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How can I evaluate this limit using Taylor series?

$$\lim_{x \to +\infty} \frac{x - \sin(x) \log(1+x)}{x^7}$$

I know how to evaluate the limit at $0$, but I don't know how to solve it at infinity. If this can't be solved with Taylor series, is there another "easy" way to solve it? (I know you can apply L'Hospital $7$ times, but...)

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We know that $\log(1+x)\sim_\infty \log x$ and $\log x=_\infty o(x)$ and $|\sin x|\le 1$ so $$\lim_{x\to\infty}\frac{\sin x\log (1+x)}{x}=0$$

Can you take it from here?

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Start by squeezing for positive $x$

$$\left\vert \frac{x-\sin (x) \log(1+x)}{x^7} \right\vert \leq \frac{|x|+|\sin x| |\log(1+x)|}{|x|^7}=\frac{x+|\sin x| \log(1+x)}{x^7}$$

Now, since the Maclaurin series for $\sin(x),\log(1+x)$, $$\sin(x)=x-\frac{1}{3!}x^3 +- \dots \\ \log(1+x)=x-\frac{1}{2} x^2+- \dots$$

are alternating series whose terms of nonincreasing magnitude, we have the inequalities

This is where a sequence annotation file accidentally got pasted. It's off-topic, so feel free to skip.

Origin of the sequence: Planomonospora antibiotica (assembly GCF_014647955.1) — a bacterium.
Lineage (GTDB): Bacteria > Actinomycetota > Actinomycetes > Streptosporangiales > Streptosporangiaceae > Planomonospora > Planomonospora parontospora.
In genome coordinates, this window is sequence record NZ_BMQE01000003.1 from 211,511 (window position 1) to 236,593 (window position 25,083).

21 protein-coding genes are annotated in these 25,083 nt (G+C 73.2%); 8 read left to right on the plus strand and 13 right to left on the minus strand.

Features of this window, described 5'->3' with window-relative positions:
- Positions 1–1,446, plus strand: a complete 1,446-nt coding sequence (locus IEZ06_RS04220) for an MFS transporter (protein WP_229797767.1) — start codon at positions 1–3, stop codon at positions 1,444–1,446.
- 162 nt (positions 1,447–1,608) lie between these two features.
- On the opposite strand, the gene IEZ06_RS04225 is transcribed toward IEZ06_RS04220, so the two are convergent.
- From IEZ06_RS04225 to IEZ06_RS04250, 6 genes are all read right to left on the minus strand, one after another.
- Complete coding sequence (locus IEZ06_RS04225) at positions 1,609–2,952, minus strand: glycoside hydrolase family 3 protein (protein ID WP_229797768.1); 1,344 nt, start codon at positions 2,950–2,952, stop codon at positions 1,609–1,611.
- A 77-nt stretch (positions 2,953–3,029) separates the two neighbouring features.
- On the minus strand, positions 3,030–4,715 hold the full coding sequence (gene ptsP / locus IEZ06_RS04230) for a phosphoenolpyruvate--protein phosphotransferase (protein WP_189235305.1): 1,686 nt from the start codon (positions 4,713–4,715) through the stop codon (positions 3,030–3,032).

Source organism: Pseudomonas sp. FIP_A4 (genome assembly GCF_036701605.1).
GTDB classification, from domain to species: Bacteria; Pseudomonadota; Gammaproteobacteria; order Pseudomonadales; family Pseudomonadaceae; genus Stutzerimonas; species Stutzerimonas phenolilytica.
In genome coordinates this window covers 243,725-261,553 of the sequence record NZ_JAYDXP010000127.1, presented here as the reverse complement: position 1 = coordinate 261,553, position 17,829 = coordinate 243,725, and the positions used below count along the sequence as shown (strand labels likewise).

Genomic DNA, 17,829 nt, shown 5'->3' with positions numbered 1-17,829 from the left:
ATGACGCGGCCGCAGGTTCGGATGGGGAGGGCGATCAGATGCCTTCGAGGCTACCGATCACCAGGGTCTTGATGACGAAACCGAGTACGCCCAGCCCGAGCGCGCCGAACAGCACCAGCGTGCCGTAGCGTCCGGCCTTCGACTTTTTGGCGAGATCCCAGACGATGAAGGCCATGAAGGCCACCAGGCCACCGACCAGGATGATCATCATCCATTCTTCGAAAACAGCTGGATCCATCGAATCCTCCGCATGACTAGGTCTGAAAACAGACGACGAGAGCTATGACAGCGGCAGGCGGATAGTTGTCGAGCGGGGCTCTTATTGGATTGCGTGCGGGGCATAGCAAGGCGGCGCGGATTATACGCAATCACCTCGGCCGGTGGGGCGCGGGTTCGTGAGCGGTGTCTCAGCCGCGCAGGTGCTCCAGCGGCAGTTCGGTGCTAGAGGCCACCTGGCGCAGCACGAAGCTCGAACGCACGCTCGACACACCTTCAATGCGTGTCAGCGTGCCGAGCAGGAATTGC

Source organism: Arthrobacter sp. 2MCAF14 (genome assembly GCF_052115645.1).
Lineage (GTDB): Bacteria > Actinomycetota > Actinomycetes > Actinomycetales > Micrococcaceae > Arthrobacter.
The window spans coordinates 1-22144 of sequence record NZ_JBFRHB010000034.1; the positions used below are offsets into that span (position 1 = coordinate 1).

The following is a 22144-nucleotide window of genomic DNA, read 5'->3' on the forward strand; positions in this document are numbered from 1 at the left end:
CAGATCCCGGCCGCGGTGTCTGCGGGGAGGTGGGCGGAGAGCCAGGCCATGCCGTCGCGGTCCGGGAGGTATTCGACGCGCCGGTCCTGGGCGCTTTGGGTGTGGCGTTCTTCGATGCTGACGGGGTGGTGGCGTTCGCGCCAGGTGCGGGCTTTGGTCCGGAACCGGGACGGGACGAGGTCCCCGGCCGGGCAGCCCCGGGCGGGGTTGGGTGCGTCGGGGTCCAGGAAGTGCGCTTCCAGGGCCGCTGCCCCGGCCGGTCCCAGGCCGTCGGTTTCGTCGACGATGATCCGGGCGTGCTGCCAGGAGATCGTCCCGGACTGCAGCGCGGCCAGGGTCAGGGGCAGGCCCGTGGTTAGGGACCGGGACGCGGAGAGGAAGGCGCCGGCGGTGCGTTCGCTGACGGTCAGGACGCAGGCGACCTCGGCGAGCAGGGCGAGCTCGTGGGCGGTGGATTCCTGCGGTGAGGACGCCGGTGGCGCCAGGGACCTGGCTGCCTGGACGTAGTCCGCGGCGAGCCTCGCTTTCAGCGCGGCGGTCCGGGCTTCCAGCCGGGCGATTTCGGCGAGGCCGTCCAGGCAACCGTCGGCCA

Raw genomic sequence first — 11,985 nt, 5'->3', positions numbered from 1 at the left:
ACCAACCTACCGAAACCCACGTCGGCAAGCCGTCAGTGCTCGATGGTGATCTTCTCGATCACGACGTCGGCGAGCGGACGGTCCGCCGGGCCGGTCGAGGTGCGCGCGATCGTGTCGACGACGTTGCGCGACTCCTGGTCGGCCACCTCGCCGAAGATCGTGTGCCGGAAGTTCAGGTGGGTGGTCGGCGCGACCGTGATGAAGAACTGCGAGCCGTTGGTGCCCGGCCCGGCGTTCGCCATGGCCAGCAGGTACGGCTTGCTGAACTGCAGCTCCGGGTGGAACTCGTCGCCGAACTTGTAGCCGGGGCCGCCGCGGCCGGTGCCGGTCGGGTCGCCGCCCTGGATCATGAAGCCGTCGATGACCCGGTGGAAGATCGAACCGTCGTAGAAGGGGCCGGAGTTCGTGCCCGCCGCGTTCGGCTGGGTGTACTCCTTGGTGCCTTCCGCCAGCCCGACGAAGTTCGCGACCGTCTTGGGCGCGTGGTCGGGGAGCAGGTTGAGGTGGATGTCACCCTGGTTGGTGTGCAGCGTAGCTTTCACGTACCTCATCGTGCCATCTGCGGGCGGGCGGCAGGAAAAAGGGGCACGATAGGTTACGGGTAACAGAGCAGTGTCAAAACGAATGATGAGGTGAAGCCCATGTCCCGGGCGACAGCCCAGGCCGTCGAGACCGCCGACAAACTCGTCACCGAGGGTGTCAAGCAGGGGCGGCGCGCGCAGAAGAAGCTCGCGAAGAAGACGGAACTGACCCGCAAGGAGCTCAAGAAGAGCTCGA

$$|\sin x| \leq x , \\ \log(1+x) \leq x.$$


As a matter of fact the second inequality holds for arbitrarily large $x$ since $\log(1+x)$ as a concave function always lies below its tangent line at $x=0$ (this line is given by the equation $y=x$).

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Don't you worry to use these expansions when $x$ goes to $\infty$ ? – Claude Leibovici Jun 15 '14 at 8:43
@ClaudeLeibovici Thank you for your remark. I hope it's OK now. – user1337 Jun 15 '14 at 8:53
Now, it is very good ! Cheers :) – Claude Leibovici Jun 15 '14 at 8:56

You can use something called the Squeeze Theorem.

You know that $|\sin(x)| \leq 1$, so you know that:

$$\forall x \in \mathbb{R}, \frac{x - \log(1+x)}{x^7}\leq \frac{x - \sin(x)\log(1+x)}{x^7} \leq\frac{x + \log(1+x)}{x^7}$$

If you're willing to accept that the limit of the left expression tends to $0$ from below $0$ and the right expression tends to $0$ from above $0$, you can conclude that the middle expression, always being between these two, also tends to $0$.

$$\lim_{x \to +\infty} \frac{x - \sin(x) \log(1+x)}{x^7}=0$$

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